Week of Hell……Feeling Scorched

holland

Last week I was introduced to an essay written almost 20 years ago that will resonate with parents of special needs kiddos for years to come.  It is titled Welcome to Holland and I thought I would share it with you:

WELCOME TO HOLLAND

by
Emily Perl Kingsley.

c1987 by Emily Perl Kingsley. All rights reserved

I am often asked to describe the experience of raising a child with a disability – to try to help people who have not shared that unique experience to understand it, to imagine how it would feel. It’s like this……

When you’re going to have a baby, it’s like planning a fabulous vacation trip – to Italy. You buy a bunch of guide books and make your wonderful plans. The Coliseum. The Michelangelo David. The gondolas in Venice. You may learn some handy phrases in Italian. It’s all very exciting.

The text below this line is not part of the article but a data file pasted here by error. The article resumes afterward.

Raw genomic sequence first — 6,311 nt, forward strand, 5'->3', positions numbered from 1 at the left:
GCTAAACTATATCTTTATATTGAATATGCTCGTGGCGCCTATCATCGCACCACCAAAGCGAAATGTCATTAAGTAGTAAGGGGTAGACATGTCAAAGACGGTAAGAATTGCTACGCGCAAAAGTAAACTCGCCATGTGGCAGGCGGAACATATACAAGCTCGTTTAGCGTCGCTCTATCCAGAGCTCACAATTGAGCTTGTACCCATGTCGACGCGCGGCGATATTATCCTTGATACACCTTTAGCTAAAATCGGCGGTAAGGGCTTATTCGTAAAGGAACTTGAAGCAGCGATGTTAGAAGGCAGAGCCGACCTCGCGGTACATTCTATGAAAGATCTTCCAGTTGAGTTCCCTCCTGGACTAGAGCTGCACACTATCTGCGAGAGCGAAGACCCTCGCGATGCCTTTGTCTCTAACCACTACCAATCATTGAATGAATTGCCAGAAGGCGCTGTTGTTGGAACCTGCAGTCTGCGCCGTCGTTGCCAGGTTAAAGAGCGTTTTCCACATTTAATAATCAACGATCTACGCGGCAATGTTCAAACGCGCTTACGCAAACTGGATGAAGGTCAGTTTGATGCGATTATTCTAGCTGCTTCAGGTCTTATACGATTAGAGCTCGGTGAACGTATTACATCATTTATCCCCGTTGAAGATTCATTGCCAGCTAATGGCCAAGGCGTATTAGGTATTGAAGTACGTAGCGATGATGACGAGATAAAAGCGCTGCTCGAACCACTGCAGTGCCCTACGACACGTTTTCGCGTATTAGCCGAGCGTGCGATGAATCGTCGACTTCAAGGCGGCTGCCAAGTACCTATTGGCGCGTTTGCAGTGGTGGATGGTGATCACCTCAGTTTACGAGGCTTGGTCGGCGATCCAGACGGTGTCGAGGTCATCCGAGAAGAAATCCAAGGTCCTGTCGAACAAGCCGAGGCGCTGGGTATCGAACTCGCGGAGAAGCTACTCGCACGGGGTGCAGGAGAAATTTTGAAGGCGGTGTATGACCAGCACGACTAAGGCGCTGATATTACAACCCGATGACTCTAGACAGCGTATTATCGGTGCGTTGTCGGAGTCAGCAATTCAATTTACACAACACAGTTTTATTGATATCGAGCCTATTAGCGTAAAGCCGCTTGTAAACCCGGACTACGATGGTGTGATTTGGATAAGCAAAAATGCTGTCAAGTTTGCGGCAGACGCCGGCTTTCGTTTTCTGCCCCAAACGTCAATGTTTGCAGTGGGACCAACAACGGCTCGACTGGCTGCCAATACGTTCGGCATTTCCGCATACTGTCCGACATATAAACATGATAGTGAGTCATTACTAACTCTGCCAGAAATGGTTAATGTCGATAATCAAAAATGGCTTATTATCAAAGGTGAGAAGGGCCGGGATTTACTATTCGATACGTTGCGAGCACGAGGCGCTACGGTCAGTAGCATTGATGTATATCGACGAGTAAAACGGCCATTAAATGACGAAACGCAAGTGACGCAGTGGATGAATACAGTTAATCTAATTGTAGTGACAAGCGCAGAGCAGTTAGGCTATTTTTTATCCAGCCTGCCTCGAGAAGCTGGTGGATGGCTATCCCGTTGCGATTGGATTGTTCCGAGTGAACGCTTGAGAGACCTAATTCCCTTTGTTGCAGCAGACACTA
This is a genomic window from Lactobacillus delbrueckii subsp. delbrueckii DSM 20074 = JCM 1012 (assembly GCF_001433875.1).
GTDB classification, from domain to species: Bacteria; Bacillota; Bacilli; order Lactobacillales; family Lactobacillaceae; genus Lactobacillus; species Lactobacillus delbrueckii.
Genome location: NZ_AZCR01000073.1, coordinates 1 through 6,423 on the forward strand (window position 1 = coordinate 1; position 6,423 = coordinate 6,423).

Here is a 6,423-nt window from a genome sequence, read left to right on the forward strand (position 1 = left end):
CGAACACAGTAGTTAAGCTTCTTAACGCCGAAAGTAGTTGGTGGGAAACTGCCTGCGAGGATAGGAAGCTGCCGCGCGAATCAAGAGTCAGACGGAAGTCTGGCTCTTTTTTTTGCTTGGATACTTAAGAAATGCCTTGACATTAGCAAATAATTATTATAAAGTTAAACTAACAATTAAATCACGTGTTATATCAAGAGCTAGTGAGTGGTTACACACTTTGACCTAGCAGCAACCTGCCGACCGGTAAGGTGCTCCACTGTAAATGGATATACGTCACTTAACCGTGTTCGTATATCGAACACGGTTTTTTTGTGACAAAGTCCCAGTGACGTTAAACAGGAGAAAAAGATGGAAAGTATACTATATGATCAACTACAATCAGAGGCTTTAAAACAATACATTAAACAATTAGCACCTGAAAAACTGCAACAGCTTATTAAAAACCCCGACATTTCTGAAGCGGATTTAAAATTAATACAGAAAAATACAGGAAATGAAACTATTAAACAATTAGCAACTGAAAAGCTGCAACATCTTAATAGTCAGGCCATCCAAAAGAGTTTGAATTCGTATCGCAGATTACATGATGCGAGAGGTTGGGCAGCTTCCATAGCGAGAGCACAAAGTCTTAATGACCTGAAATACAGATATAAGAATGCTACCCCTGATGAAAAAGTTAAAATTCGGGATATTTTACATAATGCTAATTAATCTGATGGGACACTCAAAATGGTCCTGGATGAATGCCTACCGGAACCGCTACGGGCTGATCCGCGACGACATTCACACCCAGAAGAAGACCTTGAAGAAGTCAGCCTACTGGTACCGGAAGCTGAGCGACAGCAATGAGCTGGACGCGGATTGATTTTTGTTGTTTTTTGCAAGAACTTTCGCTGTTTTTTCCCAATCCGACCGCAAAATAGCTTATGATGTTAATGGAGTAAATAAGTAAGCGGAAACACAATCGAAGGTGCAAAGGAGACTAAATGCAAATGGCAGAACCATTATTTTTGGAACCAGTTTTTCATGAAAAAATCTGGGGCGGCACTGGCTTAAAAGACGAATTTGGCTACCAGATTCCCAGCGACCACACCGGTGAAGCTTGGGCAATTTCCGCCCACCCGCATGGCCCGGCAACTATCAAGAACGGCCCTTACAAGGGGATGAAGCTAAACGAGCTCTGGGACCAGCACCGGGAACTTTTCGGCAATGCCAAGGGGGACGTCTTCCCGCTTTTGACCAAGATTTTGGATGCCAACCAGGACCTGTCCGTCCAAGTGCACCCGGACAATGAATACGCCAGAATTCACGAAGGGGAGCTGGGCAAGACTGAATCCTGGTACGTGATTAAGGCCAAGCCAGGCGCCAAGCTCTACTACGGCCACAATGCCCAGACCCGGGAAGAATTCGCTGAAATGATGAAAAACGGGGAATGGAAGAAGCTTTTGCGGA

After months of eager anticipation, the day finally arrives. You pack your bags and off you go. Several hours later, the plane lands. The stewardess comes in and says, “Welcome to Holland.”

“Holland?!?” you say. “What do you mean Holland?? I signed up for Italy! I’m supposed to be in Italy. All my life I’ve dreamed of going to Italy.”

But there’s been a change in the flight plan. They’ve landed in Holland and there you must stay.

The important thing is that they haven’t taken you to a horrible, disgusting, filthy place, full of pestilence, famine and disease. It’s just a different place.

So you must go out and buy new guide books. And you must learn a whole new language. And you will meet a whole new group of people you would never have met.

It’s just a different place. It’s slower-paced than Italy, less flashy than Italy. But after you’ve been there for a while and you catch your breath, you look around…. and you begin to notice that Holland has windmills….and Holland has tulips. Holland even has Rembrandts.